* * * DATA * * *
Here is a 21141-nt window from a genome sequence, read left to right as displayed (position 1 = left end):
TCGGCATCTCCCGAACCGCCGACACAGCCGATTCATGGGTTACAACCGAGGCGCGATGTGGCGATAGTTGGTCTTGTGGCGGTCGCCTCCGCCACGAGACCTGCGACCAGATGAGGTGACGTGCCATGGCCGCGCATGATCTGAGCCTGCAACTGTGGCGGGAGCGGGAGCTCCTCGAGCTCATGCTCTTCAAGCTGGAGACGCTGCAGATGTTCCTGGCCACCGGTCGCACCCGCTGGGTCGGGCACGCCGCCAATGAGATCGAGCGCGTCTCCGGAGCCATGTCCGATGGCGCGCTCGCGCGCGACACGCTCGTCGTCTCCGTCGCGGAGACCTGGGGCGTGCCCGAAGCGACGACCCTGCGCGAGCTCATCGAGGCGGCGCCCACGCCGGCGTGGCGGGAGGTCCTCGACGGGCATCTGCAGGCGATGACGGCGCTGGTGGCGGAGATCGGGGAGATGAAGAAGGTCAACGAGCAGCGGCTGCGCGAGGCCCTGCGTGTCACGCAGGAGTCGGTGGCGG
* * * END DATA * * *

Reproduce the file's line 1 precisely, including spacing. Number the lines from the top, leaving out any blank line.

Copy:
Here is a 21141-nt window from a genome sequence, read left to right as displayed (position 1 = left end):